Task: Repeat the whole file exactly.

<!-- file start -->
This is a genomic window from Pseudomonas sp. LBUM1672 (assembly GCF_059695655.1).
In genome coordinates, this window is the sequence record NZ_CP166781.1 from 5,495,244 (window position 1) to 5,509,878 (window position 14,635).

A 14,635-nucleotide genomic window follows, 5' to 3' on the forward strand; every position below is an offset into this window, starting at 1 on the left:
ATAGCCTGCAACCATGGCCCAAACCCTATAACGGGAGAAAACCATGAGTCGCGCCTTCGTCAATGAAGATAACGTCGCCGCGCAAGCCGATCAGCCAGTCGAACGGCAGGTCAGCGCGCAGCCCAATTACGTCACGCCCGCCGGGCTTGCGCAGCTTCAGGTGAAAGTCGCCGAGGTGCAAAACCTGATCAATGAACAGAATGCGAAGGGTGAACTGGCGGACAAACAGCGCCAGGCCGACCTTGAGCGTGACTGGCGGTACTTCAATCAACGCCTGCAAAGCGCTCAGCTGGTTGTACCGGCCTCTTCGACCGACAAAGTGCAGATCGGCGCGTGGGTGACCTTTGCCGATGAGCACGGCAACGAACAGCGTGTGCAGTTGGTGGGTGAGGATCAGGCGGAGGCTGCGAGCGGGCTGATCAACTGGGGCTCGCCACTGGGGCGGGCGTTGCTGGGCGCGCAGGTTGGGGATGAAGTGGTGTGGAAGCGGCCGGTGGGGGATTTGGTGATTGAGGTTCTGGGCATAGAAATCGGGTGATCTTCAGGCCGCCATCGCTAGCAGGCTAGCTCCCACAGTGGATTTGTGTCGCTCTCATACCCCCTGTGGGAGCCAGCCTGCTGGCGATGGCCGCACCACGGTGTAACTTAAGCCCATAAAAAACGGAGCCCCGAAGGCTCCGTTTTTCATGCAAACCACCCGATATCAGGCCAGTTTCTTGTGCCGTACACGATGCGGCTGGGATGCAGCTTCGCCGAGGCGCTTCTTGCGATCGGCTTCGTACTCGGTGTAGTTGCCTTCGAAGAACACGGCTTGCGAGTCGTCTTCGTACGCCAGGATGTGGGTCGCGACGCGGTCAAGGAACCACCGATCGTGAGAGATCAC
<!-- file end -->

This is a genomic window from Pseudomonas sp. LBUM1672 (assembly GCF_059695655.1).
In genome coordinates, this window is the sequence record NZ_CP166781.1 from 5,495,244 (window position 1) to 5,509,878 (window position 14,635).

A 14,635-nucleotide genomic window follows, 5' to 3' on the forward strand; every position below is an offset into this window, starting at 1 on the left:
ATAGCCTGCAACCATGGCCCAAACCCTATAACGGGAGAAAACCATGAGTCGCGCCTTCGTCAATGAAGATAACGTCGCCGCGCAAGCCGATCAGCCAGTCGAACGGCAGGTCAGCGCGCAGCCCAATTACGTCACGCCCGCCGGGCTTGCGCAGCTTCAGGTGAAAGTCGCCGAGGTGCAAAACCTGATCAATGAACAGAATGCGAAGGGTGAACTGGCGGACAAACAGCGCCAGGCCGACCTTGAGCGTGACTGGCGGTACTTCAATCAACGCCTGCAAAGCGCTCAGCTGGTTGTACCGGCCTCTTCGACCGACAAAGTGCAGATCGGCGCGTGGGTGACCTTTGCCGATGAGCACGGCAACGAACAGCGTGTGCAGTTGGTGGGTGAGGATCAGGCGGAGGCTGCGAGCGGGCTGATCAACTGGGGCTCGCCACTGGGGCGGGCGTTGCTGGGCGCGCAGGTTGGGGATGAAGTGGTGTGGAAGCGGCCGGTGGGGGATTTGGTGATTGAGGTTCTGGGCATAGAAATCGGGTGATCTTCAGGCCGCCATCGCTAGCAGGCTAGCTCCCACAGTGGATTTGTGTCGCTCTCATACCCCCTGTGGGAGCCAGCCTGCTGGCGATGGCCGCACCACGGTGTAACTTAAGCCCATAAAAAACGGAGCCCCGAAGGCTCCGTTTTTCATGCAAACCACCCGATATCAGGCCAGTTTCTTGTGCCGTACACGATGCGGCTGGGATGCAGCTTCGCCGAGGCGCTTCTTGCGATCGGCTTCGTACTCGGTGTAGTTGCCTTCGAAGAACACGGCTTGCGAGTCGTCTTCGTACGCCAGGATGTGGGTCGCGACGCGGTCAAGGAACCACCGATCGTGAGAGATCAC